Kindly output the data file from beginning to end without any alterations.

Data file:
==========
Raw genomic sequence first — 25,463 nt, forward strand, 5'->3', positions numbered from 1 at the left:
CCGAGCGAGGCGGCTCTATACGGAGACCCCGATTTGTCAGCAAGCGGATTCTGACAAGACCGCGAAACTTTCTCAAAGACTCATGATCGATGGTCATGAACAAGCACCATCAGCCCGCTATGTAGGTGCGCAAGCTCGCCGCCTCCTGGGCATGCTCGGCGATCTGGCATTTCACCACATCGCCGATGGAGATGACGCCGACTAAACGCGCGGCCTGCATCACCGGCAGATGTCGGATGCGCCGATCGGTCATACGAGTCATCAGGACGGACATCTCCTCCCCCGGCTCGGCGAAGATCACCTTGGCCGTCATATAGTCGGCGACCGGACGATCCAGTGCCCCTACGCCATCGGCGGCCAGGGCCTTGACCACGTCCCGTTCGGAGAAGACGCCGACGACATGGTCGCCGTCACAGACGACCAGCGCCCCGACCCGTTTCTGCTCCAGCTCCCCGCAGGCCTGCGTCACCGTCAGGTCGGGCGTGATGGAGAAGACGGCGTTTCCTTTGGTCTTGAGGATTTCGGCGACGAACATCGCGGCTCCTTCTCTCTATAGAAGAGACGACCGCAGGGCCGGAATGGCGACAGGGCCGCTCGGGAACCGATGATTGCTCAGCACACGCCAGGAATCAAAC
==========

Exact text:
Raw genomic sequence first — 25,463 nt, forward strand, 5'->3', positions numbered from 1 at the left:
CCGAGCGAGGCGGCTCTATACGGAGACCCCGATTTGTCAGCAAGCGGATTCTGACAAGACCGCGAAACTTTCTCAAAGACTCATGATCGATGGTCATGAACAAGCACCATCAGCCCGCTATGTAGGTGCGCAAGCTCGCCGCCTCCTGGGCATGCTCGGCGATCTGGCATTTCACCACATCGCCGATGGAGATGACGCCGACTAAACGCGCGGCCTGCATCACCGGCAGATGTCGGATGCGCCGATCGGTCATACGAGTCATCAGGACGGACATCTCCTCCCCCGGCTCGGCGAAGATCACCTTGGCCGTCATATAGTCGGCGACCGGACGATCCAGTGCCCCTACGCCATCGGCGGCCAGGGCCTTGACCACGTCCCGTTCGGAGAAGACGCCGACGACATGGTCGCCGTCACAGACGACCAGCGCCCCGACCCGTTTCTGCTCCAGCTCCCCGCAGGCCTGCGTCACCGTCAGGTCGGGCGTGATGGAGAAGACGGCGTTTCCTTTGGTCTTGAGGATTTCGGCGACGAACATCGCGGCTCCTTCTCTCTATAGAAGAGACGACCGCAGGGCCGGAATGGCGACAGGGCCGCTCGGGAACCGATGATTGCTCAGCACACGCCAGGAATCAAAC